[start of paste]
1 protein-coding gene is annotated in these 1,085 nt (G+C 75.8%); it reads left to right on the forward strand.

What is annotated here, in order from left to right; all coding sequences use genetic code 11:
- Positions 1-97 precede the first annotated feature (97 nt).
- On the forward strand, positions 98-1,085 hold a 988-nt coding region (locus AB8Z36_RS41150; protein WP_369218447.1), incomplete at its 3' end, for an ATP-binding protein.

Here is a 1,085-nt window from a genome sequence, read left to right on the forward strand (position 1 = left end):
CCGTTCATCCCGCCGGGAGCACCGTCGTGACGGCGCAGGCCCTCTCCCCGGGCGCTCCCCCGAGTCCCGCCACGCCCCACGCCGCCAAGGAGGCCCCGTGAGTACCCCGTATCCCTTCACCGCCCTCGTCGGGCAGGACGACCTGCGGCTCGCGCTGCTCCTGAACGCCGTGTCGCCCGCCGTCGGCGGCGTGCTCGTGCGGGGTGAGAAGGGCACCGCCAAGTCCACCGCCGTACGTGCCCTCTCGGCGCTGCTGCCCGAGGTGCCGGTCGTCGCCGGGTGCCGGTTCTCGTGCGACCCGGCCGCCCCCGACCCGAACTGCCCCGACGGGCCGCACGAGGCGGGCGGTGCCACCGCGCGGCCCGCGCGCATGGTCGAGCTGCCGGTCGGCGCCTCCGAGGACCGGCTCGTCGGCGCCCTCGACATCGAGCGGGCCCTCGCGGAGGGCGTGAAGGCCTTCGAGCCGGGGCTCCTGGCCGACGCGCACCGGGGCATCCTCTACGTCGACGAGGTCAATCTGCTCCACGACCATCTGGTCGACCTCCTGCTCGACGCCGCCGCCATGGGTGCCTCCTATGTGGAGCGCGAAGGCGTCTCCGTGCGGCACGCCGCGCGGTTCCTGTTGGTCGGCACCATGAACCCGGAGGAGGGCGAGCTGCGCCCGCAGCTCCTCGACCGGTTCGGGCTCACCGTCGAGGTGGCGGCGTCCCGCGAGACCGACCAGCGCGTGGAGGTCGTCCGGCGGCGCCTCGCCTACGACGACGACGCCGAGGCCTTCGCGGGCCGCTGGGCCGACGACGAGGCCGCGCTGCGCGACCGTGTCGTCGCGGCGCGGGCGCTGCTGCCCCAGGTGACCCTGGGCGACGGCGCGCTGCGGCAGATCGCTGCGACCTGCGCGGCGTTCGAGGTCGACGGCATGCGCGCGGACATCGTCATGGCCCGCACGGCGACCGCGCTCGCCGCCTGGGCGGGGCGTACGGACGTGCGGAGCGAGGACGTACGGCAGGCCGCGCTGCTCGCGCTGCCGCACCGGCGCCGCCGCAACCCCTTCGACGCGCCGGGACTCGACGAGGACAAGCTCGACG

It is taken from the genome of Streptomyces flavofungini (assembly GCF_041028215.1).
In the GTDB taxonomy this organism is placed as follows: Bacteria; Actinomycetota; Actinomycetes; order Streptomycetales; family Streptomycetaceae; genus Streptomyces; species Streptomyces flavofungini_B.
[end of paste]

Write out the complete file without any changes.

1 protein-coding gene is annotated in these 1,085 nt (G+C 75.8%); it reads left to right on the forward strand.

What is annotated here, in order from left to right; all coding sequences use genetic code 11:
- Positions 1-97 precede the first annotated feature (97 nt).
- On the forward strand, positions 98-1,085 hold a 988-nt coding region (locus AB8Z36_RS41150; protein WP_369218447.1), incomplete at its 3' end, for an ATP-binding protein.

Here is a 1,085-nt window from a genome sequence, read left to right on the forward strand (position 1 = left end):
CCGTTCATCCCGCCGGGAGCACCGTCGTGACGGCGCAGGCCCTCTCCCCGGGCGCTCCCCCGAGTCCCGCCACGCCCCACGCCGCCAAGGAGGCCCCGTGAGTACCCCGTATCCCTTCACCGCCCTCGTCGGGCAGGACGACCTGCGGCTCGCGCTGCTCCTGAACGCCGTGTCGCCCGCCGTCGGCGGCGTGCTCGTGCGGGGTGAGAAGGGCACCGCCAAGTCCACCGCCGTACGTGCCCTCTCGGCGCTGCTGCCCGAGGTGCCGGTCGTCGCCGGGTGCCGGTTCTCGTGCGACCCGGCCGCCCCCGACCCGAACTGCCCCGACGGGCCGCACGAGGCGGGCGGTGCCACCGCGCGGCCCGCGCGCATGGTCGAGCTGCCGGTCGGCGCCTCCGAGGACCGGCTCGTCGGCGCCCTCGACATCGAGCGGGCCCTCGCGGAGGGCGTGAAGGCCTTCGAGCCGGGGCTCCTGGCCGACGCGCACCGGGGCATCCTCTACGTCGACGAGGTCAATCTGCTCCACGACCATCTGGTCGACCTCCTGCTCGACGCCGCCGCCATGGGTGCCTCCTATGTGGAGCGCGAAGGCGTCTCCGTGCGGCACGCCGCGCGGTTCCTGTTGGTCGGCACCATGAACCCGGAGGAGGGCGAGCTGCGCCCGCAGCTCCTCGACCGGTTCGGGCTCACCGTCGAGGTGGCGGCGTCCCGCGAGACCGACCAGCGCGTGGAGGTCGTCCGGCGGCGCCTCGCCTACGACGACGACGCCGAGGCCTTCGCGGGCCGCTGGGCCGACGACGAGGCCGCGCTGCGCGACCGTGTCGTCGCGGCGCGGGCGCTGCTGCCCCAGGTGACCCTGGGCGACGGCGCGCTGCGGCAGATCGCTGCGACCTGCGCGGCGTTCGAGGTCGACGGCATGCGCGCGGACATCGTCATGGCCCGCACGGCGACCGCGCTCGCCGCCTGGGCGGGGCGTACGGACGTGCGGAGCGAGGACGTACGGCAGGCCGCGCTGCTCGCGCTGCCGCACCGGCGCCGCCGCAACCCCTTCGACGCGCCGGGACTCGACGAGGACAAGCTCGACG

It is taken from the genome of Streptomyces flavofungini (assembly GCF_041028215.1).
In the GTDB taxonomy this organism is placed as follows: Bacteria; Actinomycetota; Actinomycetes; order Streptomycetales; family Streptomycetaceae; genus Streptomyces; species Streptomyces flavofungini_B.